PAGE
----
Blackfish City – Sam Miller


Qaanaaq is a floating city, based in the Arctic, a complex highly-engineered environment that somehow survives in this dystopian world. It is built along Arms, and social castes gravitate towards their own. The city has its social problems, and is riven by class, power and wealth. The city is run by mysterious shareholders (they and their progeny have the wealth, etc.), organised crime is rampant, and everyone else survives. Qaanaaq has limited space, making the shareholders (who own all the property) immensely wealthy and powerful, though no-one knows who they actually are. Law is enforced by Artificial Intelligence, and rigidly adhered to.

In this complicated yet mostly lawful society, we encounter four main characters, and follow how their lives intersect. They have varying histories and heritage, which they must face. They come from across the societal strata, and are subject to corruption, bureaucracy and crime.

Main Characters:

  • Soq: Gender-neutral, promiscuous, a speed-slider messenger, Soq has all the energy of youth and its indiscretions, and wants to be at the heart of the crime underworld.
  • Kaev: A beam-fighter, he throws fights to get bigger payoffs, in spite of being a superb fighter. He needs to fight to quell his neurological stresses.
  • Fill: Rich (one of the shareholder offspring), gay, bored. He seeks thrills, but is suffering from the Breaks, disease that is riddling the city.
  • Ankit: Part of the city’s bureaucratic machinery, she does try to bend the rules to help citizens and immigrants, which causes her professional trouble.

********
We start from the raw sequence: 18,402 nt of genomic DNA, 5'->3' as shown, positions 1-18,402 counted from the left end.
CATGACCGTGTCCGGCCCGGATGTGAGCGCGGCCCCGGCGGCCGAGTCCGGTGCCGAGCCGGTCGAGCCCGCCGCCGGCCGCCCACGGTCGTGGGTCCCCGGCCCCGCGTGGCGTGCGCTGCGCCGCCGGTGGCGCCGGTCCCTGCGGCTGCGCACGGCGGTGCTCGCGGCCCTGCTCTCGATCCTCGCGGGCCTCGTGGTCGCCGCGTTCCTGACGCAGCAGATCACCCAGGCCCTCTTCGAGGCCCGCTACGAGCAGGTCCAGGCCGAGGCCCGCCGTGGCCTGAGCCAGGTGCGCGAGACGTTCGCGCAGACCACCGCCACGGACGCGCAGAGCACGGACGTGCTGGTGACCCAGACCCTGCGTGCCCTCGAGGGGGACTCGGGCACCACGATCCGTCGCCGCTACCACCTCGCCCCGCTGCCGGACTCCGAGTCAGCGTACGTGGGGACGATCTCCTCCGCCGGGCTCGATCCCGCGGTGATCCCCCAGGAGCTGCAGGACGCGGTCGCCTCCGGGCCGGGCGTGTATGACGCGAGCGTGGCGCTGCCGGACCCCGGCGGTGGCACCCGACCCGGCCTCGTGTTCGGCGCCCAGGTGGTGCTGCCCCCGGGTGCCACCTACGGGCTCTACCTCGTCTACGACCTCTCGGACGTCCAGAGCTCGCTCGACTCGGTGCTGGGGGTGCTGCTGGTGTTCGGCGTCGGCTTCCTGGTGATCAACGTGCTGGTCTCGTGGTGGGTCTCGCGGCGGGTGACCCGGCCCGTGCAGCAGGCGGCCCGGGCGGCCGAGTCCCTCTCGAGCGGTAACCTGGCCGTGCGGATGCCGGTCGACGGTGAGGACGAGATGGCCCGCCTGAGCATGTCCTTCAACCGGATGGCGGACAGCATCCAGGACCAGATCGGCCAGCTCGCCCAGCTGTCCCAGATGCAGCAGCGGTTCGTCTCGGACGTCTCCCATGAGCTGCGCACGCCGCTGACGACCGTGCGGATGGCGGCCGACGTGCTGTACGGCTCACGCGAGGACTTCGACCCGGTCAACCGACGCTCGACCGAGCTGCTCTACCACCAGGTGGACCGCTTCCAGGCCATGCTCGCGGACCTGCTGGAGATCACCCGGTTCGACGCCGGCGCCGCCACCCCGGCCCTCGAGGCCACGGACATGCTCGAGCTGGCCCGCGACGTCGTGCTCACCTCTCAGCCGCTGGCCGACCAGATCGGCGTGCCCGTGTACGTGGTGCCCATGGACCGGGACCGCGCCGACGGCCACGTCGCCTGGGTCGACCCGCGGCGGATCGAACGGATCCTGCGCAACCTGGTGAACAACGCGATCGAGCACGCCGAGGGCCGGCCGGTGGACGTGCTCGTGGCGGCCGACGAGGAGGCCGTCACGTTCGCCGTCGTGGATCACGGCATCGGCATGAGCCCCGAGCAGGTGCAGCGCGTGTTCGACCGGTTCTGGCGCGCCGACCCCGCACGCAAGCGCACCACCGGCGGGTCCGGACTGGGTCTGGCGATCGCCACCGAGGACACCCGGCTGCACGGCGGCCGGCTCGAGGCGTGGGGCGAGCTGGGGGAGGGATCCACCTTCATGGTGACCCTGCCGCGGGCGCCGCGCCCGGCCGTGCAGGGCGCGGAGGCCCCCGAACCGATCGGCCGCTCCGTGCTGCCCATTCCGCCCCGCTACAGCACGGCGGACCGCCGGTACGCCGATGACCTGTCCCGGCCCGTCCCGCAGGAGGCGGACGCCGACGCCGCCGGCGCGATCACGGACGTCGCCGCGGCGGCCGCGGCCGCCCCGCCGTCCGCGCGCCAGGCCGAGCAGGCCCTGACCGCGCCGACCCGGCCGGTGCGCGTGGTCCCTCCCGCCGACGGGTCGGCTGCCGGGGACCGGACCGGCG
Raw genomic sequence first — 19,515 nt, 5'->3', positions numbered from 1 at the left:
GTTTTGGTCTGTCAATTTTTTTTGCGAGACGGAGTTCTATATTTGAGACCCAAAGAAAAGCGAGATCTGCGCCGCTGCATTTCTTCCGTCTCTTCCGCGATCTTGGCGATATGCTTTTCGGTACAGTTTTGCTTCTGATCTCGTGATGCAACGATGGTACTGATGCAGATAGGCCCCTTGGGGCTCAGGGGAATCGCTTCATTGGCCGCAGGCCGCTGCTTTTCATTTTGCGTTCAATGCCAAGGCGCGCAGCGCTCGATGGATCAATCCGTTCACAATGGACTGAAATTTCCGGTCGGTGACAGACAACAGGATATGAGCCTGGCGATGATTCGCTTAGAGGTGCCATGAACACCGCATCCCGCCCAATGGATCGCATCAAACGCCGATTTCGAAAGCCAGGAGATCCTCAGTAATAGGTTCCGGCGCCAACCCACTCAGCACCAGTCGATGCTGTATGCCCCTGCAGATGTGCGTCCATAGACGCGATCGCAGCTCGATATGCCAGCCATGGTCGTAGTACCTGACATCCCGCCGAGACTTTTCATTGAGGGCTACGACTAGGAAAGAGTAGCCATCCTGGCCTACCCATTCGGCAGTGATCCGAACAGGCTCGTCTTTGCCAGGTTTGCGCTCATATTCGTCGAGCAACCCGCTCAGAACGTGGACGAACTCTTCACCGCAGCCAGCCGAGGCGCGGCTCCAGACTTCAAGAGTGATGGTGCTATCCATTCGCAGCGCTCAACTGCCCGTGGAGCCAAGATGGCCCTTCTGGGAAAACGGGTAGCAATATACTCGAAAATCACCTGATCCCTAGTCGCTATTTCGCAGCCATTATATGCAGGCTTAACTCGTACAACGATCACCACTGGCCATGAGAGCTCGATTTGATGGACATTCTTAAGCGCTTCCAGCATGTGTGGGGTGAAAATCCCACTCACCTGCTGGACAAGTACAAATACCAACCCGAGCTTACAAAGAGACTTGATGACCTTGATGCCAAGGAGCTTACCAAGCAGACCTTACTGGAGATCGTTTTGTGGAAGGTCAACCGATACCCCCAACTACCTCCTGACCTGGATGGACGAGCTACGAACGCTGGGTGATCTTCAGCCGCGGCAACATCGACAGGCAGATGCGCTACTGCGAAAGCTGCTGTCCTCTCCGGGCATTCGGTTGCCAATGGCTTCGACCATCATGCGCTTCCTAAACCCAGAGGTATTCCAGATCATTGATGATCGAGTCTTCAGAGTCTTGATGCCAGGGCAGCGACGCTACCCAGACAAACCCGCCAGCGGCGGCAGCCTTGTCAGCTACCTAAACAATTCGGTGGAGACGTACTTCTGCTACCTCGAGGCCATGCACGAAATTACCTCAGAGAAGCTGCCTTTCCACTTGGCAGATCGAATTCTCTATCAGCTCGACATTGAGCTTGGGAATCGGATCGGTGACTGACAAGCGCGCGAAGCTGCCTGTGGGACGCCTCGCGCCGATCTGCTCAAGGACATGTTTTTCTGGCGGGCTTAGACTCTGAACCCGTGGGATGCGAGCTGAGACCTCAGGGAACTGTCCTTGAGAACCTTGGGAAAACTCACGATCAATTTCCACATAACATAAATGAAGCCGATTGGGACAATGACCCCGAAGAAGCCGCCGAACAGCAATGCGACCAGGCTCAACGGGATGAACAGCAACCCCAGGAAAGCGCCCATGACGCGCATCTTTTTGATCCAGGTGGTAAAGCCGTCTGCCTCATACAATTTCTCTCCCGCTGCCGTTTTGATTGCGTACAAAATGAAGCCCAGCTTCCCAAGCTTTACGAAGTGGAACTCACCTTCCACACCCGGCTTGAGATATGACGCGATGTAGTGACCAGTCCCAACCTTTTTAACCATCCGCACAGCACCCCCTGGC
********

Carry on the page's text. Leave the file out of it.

Minor Characters:

  • Masaaraq: mysterious arrival from outside the city, she is nano-bonded (telepathically bonded) with a killer orca. She also arrives with a full-grown polar bear.
  • Go: Female crime boss, ruthless, and the boss of Kaev and Soq.


The book is seen from these four main viewpoints. The city is being swept by the Breaks, a sexually-transmitted disease that gives the infected person the memories of everyone that has been in the chain of encounters up to when they contracted the disease. It is ultimately fatal.

There is an underground anonymous communication stream, called City Without A Map, sort-of anarchic, and which provides context and comfort to the characters.

The other early development is the arrival out of the sea of the mysterious Masaaraq, a member of a lost/dying race from the “wastes” beyond Qaanaaq. No-one knows why she has arrived, but her legend grows strong, and threatens to upset power bases.

Our four protagonists are eventually pulled into Masaaraq’s orbit, some unwillingly, and slowly she reveals to them her purpose.

The pace of the book lifts as it nears the end, but the end is not as clear-cut as you would expect.

What I Liked:

  • The world-building was very well done, well realised and believable.
  • The main characters were authentic, having flaws as well as greatness, and created a very dynamic feel.
  • The author worked the four-person POV narrative well.
  • The hero/heroine doesn’t have all the solutions.

What I Didn’t Like:

  • It was initially hard to get into the rhythm of the book, given the extensive world-building the author was doing, along with the multiple viewpoints, and this can be off-putting. This lasts for about the first third.


This is a super dystopian novel, but you must have the patience to get through the first third or so of the book. The character- and world-building effort pays off. There is a good v evil narrative, but everyone has a toe in each of those camps so the divide isn’t clear-cut.

I found the author’s message to be the more the world fragments, the more important become the bonds that hold you to others – family, true friends, promises made and kept. Collectively, people wield more power than they may believe, but with that comes great responsibility. There may be nothing to replace what you’ve torn down.

I really enjoyed this book once it got going, and definitely recommend.



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